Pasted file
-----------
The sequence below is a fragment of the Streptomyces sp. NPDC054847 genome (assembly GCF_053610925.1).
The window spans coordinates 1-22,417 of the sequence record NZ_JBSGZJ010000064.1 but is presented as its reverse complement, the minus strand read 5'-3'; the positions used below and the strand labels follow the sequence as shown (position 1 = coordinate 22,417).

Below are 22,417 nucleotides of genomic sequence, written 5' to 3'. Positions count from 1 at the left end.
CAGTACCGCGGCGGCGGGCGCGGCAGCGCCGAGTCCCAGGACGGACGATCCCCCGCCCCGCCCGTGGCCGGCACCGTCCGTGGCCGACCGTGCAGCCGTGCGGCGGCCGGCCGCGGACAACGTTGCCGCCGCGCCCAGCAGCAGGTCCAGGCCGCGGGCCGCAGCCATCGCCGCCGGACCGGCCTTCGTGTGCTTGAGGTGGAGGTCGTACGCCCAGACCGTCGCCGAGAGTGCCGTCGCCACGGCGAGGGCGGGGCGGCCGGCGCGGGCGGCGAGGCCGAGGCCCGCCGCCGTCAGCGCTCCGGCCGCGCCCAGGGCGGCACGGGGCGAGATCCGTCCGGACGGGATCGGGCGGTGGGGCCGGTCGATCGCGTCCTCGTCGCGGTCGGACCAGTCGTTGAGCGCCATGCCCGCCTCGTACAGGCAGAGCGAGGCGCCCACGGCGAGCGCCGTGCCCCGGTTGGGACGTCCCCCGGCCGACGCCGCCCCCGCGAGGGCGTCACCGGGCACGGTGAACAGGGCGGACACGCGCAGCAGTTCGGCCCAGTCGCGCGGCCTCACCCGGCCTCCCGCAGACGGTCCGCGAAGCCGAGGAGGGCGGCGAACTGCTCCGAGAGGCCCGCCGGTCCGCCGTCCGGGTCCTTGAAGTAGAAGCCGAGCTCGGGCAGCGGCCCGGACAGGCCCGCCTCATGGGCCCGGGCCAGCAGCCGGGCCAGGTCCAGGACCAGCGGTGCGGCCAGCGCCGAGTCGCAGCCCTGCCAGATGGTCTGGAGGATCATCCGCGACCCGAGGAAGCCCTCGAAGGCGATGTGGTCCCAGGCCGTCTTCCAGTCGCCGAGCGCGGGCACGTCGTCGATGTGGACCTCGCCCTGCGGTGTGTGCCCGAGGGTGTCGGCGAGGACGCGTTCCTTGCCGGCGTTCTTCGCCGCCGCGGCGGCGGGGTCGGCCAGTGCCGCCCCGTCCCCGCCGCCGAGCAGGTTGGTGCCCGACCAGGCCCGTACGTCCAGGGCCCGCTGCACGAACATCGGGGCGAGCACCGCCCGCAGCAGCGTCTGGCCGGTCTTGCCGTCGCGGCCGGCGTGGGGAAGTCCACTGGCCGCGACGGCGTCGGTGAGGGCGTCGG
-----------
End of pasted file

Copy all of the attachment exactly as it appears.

The sequence below is a fragment of the Streptomyces sp. NPDC054847 genome (assembly GCF_053610925.1).
The window spans coordinates 1-22,417 of the sequence record NZ_JBSGZJ010000064.1 but is presented as its reverse complement, the minus strand read 5'-3'; the positions used below and the strand labels follow the sequence as shown (position 1 = coordinate 22,417).

Below are 22,417 nucleotides of genomic sequence, written 5' to 3'. Positions count from 1 at the left end.
CAGTACCGCGGCGGCGGGCGCGGCAGCGCCGAGTCCCAGGACGGACGATCCCCCGCCCCGCCCGTGGCCGGCACCGTCCGTGGCCGACCGTGCAGCCGTGCGGCGGCCGGCCGCGGACAACGTTGCCGCCGCGCCCAGCAGCAGGTCCAGGCCGCGGGCCGCAGCCATCGCCGCCGGACCGGCCTTCGTGTGCTTGAGGTGGAGGTCGTACGCCCAGACCGTCGCCGAGAGTGCCGTCGCCACGGCGAGGGCGGGGCGGCCGGCGCGGGCGGCGAGGCCGAGGCCCGCCGCCGTCAGCGCTCCGGCCGCGCCCAGGGCGGCACGGGGCGAGATCCGTCCGGACGGGATCGGGCGGTGGGGCCGGTCGATCGCGTCCTCGTCGCGGTCGGACCAGTCGTTGAGCGCCATGCCCGCCTCGTACAGGCAGAGCGAGGCGCCCACGGCGAGCGCCGTGCCCCGGTTGGGACGTCCCCCGGCCGACGCCGCCCCCGCGAGGGCGTCACCGGGCACGGTGAACAGGGCGGACACGCGCAGCAGTTCGGCCCAGTCGCGCGGCCTCACCCGGCCTCCCGCAGACGGTCCGCGAAGCCGAGGAGGGCGGCGAACTGCTCCGAGAGGCCCGCCGGTCCGCCGTCCGGGTCCTTGAAGTAGAAGCCGAGCTCGGGCAGCGGCCCGGACAGGCCCGCCTCATGGGCCCGGGCCAGCAGCCGGGCCAGGTCCAGGACCAGCGGTGCGGCCAGCGCCGAGTCGCAGCCCTGCCAGATGGTCTGGAGGATCATCCGCGACCCGAGGAAGCCCTCGAAGGCGATGTGGTCCCAGGCCGTCTTCCAGTCGCCGAGCGCGGGCACGTCGTCGATGTGGACCTCGCCCTGCGGTGTGTGCCCGAGGGTGTCGGCGAGGACGCGTTCCTTGCCGGCGTTCTTCGCCGCCGCGGCGGCGGGGTCGGCCAGTGCCGCCCCGTCCCCGCCGCCGAGCAGGTTGGTGCCCGACCAGGCCCGTACGTCCAGGGCCCGCTGCACGAACATCGGGGCGAGCACCGCCCGCAGCAGCGTCTGGCCGGTCTTGCCGTCGCGGCCGGCGTGGGGAAGTCCACTGGCCGCGACGGCGTCGGTGAGGGCGTCGG